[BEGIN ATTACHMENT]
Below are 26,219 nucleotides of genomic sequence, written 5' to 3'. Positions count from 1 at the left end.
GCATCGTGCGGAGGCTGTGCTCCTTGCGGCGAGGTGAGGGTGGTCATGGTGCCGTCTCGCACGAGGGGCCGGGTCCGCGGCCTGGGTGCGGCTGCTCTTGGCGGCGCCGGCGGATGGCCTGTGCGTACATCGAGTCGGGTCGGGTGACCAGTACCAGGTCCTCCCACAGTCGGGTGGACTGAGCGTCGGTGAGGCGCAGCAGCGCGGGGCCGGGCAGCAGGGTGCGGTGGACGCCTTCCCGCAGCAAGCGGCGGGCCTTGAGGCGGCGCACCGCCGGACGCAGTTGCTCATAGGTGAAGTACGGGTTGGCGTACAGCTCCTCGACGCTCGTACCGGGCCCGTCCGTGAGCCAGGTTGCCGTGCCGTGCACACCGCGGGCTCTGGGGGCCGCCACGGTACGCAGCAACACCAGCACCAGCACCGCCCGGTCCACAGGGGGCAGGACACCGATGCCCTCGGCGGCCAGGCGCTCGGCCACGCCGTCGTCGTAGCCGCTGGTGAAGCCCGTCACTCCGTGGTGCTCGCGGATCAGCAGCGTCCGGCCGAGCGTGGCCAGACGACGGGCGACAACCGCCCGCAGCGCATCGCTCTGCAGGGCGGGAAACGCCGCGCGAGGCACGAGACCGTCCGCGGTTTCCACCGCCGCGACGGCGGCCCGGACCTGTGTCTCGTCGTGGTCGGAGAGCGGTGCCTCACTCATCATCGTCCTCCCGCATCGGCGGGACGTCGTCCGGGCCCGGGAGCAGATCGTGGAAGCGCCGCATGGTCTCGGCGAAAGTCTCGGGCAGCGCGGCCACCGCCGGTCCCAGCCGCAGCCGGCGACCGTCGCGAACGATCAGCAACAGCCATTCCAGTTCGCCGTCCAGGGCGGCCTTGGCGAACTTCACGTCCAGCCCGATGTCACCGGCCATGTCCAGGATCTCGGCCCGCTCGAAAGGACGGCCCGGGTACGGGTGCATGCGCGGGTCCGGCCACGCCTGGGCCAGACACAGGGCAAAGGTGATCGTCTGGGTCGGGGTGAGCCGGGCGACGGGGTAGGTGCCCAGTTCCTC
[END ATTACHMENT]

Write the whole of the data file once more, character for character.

Below are 26,219 nucleotides of genomic sequence, written 5' to 3'. Positions count from 1 at the left end.
GCATCGTGCGGAGGCTGTGCTCCTTGCGGCGAGGTGAGGGTGGTCATGGTGCCGTCTCGCACGAGGGGCCGGGTCCGCGGCCTGGGTGCGGCTGCTCTTGGCGGCGCCGGCGGATGGCCTGTGCGTACATCGAGTCGGGTCGGGTGACCAGTACCAGGTCCTCCCACAGTCGGGTGGACTGAGCGTCGGTGAGGCGCAGCAGCGCGGGGCCGGGCAGCAGGGTGCGGTGGACGCCTTCCCGCAGCAAGCGGCGGGCCTTGAGGCGGCGCACCGCCGGACGCAGTTGCTCATAGGTGAAGTACGGGTTGGCGTACAGCTCCTCGACGCTCGTACCGGGCCCGTCCGTGAGCCAGGTTGCCGTGCCGTGCACACCGCGGGCTCTGGGGGCCGCCACGGTACGCAGCAACACCAGCACCAGCACCGCCCGGTCCACAGGGGGCAGGACACCGATGCCCTCGGCGGCCAGGCGCTCGGCCACGCCGTCGTCGTAGCCGCTGGTGAAGCCCGTCACTCCGTGGTGCTCGCGGATCAGCAGCGTCCGGCCGAGCGTGGCCAGACGACGGGCGACAACCGCCCGCAGCGCATCGCTCTGCAGGGCGGGAAACGCCGCGCGAGGCACGAGACCGTCCGCGGTTTCCACCGCCGCGACGGCGGCCCGGACCTGTGTCTCGTCGTGGTCGGAGAGCGGTGCCTCACTCATCATCGTCCTCCCGCATCGGCGGGACGTCGTCCGGGCCCGGGAGCAGATCGTGGAAGCGCCGCATGGTCTCGGCGAAAGTCTCGGGCAGCGCGGCCACCGCCGGTCCCAGCCGCAGCCGGCGACCGTCGCGAACGATCAGCAACAGCCATTCCAGTTCGCCGTCCAGGGCGGCCTTGGCGAACTTCACGTCCAGCCCGATGTCACCGGCCATGTCCAGGATCTCGGCCCGCTCGAAAGGACGGCCCGGGTACGGGTGCATGCGCGGGTCCGGCCACGCCTGGGCCAGACACAGGGCAAAGGTGATCGTCTGGGTCGGGGTGAGCCGGGCGACGGGGTAGGTGCCCAGTTCCTC